Saturday evening in our usual Bar Sport programme we not only talked about Marc Marquez's return at Portugal, but also about the curious case of the world championship runner-up, Franco Morbidelli, who strangely is given so little consideration by Yamaha to the point of not having an official M1.
We had actually posed the question to Paolo Ciabatti, a guest on our live show, but the Ducati Corse Sporting Director, like the true gentleman he is, preferred not to express any opinion on the decisions of a rival manufacturer.
The answer, actually, was not long in coming, and it was the spokesman for the Iwata manufacturer, William Favero, who gave us the explanation.
“This is not a Yamaha decision - said the communications manager - but a Petronas one: we gave them what they paid for. We would have been happy to offer a factory bike, but Morbidelli is not an official Yamaha rider. He is not one of our contracted riders, as are Zarco and Martin in the Pramac Ducati team. So the bike that was requested and paid for came from Iwata ”.
Not Yamaha’s responsibility, therefore; it was not Yamaha’s decision, but that of the sponsor that finances its satellite team and which this year has welcomed Valentino Rossi into its ranks after lengthy negotiations. Vale is an official Yamaha rider, albeit this season with only a one-year contract.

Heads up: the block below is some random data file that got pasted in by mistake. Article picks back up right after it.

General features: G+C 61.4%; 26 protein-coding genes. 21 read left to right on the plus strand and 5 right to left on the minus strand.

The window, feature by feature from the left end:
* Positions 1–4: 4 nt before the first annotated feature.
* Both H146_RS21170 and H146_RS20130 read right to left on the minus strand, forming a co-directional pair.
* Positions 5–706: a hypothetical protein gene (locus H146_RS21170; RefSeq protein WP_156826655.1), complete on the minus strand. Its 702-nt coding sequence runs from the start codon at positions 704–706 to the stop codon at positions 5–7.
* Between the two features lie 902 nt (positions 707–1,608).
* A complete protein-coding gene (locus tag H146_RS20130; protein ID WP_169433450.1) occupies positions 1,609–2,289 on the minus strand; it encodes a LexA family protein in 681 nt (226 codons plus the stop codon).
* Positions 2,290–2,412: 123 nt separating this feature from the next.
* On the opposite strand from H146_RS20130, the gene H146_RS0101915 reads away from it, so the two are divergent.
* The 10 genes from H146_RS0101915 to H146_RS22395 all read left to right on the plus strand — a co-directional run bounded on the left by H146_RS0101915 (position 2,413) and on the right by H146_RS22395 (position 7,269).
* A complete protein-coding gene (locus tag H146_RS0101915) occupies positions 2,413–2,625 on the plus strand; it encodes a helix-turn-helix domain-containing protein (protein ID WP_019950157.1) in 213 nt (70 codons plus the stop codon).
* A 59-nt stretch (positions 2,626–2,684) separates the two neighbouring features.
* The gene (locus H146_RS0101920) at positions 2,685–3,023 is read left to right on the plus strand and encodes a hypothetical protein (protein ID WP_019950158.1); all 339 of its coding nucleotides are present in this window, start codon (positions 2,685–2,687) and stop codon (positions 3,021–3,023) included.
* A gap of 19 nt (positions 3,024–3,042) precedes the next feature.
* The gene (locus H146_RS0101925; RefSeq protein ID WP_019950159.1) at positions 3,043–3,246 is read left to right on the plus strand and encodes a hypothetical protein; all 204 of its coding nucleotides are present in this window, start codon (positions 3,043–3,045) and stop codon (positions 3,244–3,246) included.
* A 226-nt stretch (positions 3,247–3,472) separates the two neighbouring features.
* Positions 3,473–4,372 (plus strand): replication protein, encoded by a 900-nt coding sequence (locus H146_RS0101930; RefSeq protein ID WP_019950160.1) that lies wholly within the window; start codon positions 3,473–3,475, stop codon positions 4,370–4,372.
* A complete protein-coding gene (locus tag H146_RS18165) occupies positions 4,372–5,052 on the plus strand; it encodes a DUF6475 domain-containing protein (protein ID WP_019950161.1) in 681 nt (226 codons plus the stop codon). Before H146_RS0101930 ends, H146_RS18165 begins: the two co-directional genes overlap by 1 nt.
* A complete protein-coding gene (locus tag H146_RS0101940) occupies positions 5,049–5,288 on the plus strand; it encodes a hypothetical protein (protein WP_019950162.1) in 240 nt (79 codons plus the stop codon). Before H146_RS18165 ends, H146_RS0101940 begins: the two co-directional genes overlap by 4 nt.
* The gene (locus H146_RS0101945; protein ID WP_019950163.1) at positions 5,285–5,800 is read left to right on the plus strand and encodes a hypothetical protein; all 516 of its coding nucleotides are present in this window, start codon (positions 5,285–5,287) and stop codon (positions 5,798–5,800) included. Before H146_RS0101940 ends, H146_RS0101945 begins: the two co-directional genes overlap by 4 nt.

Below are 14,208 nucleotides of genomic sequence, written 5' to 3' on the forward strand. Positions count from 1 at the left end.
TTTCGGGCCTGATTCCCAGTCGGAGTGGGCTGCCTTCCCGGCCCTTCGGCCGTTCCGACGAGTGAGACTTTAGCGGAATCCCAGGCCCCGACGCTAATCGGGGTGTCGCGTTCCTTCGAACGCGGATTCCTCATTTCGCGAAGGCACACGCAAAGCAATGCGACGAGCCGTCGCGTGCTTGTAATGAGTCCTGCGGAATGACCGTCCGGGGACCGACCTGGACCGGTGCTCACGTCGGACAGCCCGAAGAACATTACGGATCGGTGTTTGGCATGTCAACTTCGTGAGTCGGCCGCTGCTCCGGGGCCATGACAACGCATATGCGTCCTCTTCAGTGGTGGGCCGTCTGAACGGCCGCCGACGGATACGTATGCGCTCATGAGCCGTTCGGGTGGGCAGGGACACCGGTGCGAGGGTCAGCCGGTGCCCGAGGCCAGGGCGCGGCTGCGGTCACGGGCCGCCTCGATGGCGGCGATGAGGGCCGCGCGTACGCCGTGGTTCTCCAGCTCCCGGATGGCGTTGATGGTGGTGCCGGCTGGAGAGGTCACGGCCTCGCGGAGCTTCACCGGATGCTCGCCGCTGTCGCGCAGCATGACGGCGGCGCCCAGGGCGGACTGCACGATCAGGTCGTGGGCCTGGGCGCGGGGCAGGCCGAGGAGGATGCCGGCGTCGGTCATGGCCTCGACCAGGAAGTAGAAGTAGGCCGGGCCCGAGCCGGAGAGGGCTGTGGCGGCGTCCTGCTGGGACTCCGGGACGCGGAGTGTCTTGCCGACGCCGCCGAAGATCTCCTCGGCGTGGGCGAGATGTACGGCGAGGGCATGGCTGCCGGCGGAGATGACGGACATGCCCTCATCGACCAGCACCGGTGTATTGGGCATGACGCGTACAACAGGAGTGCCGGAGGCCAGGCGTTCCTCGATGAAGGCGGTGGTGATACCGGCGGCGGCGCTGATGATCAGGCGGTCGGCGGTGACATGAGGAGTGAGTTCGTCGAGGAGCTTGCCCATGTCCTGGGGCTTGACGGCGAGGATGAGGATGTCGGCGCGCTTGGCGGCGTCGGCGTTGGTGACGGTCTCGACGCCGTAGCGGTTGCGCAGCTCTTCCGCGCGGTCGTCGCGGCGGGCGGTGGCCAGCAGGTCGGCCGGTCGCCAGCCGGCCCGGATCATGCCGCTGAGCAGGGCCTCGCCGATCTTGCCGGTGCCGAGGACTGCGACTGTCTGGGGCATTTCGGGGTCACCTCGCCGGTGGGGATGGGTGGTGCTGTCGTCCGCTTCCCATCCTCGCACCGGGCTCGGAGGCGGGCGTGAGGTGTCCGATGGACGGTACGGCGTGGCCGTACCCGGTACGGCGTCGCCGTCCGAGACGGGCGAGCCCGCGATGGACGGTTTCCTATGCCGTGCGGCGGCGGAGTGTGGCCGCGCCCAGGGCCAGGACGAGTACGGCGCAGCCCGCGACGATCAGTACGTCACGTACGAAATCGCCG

But is that really the case? Who pays Valentino? Does the cheque come from Japan or Malaysia? Is the factory M1 a 'gift' from Iwata for its most successful rider or does it weigh heavily on Petronas’s budget?
Because in this latter case it could be said - but we are prepared to receive a possible denial - that to accommodate Rossi in a team initially created to launch young riders, the money ran out, and at this point it was necessary to save on one side of the box. i.e. Morbido's...
On the one hand this would be ironic, because Vale and Franky are friends, indeed almost ‘brothers from different mothers’, but on the other hand terrible because in these economic dealings Yamaha does not seem to have had any consideration for its best rider of 2020.
Perhaps Franco Morbidelli was thinking about this on Saturday afternoon when he confessed through gritted teeth that he was gnawing inside about this situation. He went even further and called VR46 into question for more adequate choices regarding his future.
In short, whichever way you look at the situation, it is not a particularly nice one. And for none of the parties involved. For Petronas because it penalized its best rider, for Yamaha because it simply made it an economic issue, and for Rossi who unintentionally penalized a dear friend.
At least, in the past, the Japanese manufacturers rewarded their best private riders by providing them with top equipment when, at a certain point in the championship, they proved to be more competitive than the original riders.
It also happened to Kenny Roberts – the year was 1978 - who arrived in Europe with only one bike, as compared to the two available for Johnny Cecotto, who received a second one when the top brass realized that only the American could give them the world championship.
Learning from past errors has never been a trait of the human race, however. And the case of Morbidelli is further proof of this…